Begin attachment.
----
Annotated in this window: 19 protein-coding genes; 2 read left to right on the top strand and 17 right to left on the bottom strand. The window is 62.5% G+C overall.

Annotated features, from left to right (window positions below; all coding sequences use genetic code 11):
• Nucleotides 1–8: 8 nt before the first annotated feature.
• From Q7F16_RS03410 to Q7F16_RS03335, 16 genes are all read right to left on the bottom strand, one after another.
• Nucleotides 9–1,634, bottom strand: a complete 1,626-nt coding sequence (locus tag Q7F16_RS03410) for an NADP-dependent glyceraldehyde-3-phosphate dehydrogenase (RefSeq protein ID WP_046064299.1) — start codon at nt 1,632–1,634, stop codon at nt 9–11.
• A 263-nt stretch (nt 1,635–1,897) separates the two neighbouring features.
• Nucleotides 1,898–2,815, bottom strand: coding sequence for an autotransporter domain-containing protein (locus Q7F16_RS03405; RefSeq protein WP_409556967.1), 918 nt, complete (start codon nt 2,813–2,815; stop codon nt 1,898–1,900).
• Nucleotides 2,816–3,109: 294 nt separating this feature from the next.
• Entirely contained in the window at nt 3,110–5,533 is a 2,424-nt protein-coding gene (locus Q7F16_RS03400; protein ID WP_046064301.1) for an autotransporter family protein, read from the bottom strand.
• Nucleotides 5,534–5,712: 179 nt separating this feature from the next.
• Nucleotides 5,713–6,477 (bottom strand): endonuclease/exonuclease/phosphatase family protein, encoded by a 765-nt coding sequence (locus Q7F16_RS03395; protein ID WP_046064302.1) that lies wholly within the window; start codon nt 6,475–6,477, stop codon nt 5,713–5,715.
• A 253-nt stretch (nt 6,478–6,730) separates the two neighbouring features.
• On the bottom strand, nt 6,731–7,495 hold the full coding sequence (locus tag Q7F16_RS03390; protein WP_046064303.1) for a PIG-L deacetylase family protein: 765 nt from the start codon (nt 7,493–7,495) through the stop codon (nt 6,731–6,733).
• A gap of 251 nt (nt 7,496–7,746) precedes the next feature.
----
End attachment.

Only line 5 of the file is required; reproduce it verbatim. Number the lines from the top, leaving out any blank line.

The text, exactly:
• Nucleotides 9–1,634, bottom strand: a complete 1,626-nt coding sequence (locus tag Q7F16_RS03410) for an NADP-dependent glyceraldehyde-3-phosphate dehydrogenase (RefSeq protein ID WP_046064299.1) — start codon at nt 1,632–1,634, stop codon at nt 9–11.